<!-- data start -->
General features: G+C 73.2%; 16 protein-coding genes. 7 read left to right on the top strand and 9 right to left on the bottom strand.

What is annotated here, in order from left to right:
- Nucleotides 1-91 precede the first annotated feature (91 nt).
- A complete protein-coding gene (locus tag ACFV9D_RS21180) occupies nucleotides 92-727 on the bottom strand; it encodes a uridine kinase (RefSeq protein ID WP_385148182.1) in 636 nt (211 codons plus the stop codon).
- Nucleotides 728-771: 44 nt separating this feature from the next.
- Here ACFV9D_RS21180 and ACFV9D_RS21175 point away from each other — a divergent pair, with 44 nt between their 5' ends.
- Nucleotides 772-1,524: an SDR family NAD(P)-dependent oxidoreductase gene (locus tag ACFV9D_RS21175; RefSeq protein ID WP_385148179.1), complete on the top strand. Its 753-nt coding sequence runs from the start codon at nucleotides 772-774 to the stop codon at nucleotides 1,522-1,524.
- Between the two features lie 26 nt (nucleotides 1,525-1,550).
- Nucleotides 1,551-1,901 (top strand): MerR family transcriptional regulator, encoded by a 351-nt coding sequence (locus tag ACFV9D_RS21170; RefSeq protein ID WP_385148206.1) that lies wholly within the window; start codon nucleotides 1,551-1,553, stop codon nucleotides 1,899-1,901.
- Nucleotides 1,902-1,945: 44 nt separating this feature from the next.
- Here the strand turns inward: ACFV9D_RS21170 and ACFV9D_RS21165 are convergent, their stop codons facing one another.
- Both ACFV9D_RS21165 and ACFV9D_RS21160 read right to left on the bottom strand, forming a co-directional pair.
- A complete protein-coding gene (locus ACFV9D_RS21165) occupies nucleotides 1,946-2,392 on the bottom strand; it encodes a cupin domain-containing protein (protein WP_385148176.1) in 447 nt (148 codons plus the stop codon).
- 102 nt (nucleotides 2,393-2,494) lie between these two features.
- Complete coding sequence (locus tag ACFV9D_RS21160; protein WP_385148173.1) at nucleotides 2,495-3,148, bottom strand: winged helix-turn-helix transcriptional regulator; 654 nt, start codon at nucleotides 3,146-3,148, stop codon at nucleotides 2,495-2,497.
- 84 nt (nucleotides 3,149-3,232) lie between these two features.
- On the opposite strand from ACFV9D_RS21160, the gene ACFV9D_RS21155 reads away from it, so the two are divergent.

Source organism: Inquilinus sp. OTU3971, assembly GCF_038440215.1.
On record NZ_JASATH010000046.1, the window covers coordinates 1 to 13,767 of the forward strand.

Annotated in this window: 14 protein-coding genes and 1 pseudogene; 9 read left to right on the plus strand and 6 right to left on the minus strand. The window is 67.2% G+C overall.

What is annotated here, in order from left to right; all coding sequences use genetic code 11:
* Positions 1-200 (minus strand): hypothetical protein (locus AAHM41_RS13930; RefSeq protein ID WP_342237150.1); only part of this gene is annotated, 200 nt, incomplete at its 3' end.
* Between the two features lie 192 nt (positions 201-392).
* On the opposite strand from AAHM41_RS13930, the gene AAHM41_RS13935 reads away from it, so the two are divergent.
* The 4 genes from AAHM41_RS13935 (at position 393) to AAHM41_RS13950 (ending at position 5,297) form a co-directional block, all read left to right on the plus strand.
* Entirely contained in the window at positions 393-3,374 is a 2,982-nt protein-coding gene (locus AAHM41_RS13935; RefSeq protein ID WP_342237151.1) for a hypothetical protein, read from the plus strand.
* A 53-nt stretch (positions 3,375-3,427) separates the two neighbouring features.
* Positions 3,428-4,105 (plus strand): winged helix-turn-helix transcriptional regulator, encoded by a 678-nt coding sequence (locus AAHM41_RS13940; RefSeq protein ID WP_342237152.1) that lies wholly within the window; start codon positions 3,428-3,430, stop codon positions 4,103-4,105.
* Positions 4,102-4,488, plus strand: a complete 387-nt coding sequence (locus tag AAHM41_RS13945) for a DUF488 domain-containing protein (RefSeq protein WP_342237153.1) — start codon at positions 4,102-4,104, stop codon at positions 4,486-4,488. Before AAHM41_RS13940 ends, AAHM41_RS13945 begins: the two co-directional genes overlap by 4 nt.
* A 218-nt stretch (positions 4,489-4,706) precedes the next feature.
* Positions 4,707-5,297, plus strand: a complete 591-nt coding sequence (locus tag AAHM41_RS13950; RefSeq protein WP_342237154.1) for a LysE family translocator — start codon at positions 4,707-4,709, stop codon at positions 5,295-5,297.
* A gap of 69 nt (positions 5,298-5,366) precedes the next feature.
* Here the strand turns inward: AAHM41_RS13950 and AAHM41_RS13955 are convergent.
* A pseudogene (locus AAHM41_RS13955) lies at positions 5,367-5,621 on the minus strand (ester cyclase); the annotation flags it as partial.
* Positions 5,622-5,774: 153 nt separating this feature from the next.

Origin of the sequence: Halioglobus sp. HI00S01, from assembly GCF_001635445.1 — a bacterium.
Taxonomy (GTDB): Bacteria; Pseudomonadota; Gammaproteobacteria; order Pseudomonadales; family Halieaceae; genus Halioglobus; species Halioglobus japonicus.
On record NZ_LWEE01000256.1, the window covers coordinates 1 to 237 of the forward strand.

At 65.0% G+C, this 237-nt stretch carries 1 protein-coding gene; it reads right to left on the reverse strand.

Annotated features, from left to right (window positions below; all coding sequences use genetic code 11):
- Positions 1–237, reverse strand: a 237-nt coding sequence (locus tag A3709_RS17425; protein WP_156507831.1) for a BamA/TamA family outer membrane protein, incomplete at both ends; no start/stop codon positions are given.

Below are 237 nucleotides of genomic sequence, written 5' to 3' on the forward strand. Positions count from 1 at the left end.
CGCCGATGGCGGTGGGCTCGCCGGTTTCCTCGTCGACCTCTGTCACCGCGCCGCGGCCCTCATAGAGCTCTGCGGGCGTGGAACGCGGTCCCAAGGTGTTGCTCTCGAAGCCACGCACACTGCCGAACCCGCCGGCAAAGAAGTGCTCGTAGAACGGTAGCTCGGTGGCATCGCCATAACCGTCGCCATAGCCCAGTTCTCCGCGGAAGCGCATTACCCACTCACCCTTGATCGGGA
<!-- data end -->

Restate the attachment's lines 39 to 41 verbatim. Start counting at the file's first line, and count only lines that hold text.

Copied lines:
At 65.0% G+C, this 237-nt stretch carries 1 protein-coding gene; it reads right to left on the reverse strand.

Annotated features, from left to right (window positions below; all coding sequences use genetic code 11):
- Positions 1–237, reverse strand: a 237-nt coding sequence (locus tag A3709_RS17425; protein WP_156507831.1) for a BamA/TamA family outer membrane protein, incomplete at both ends; no start/stop codon positions are given.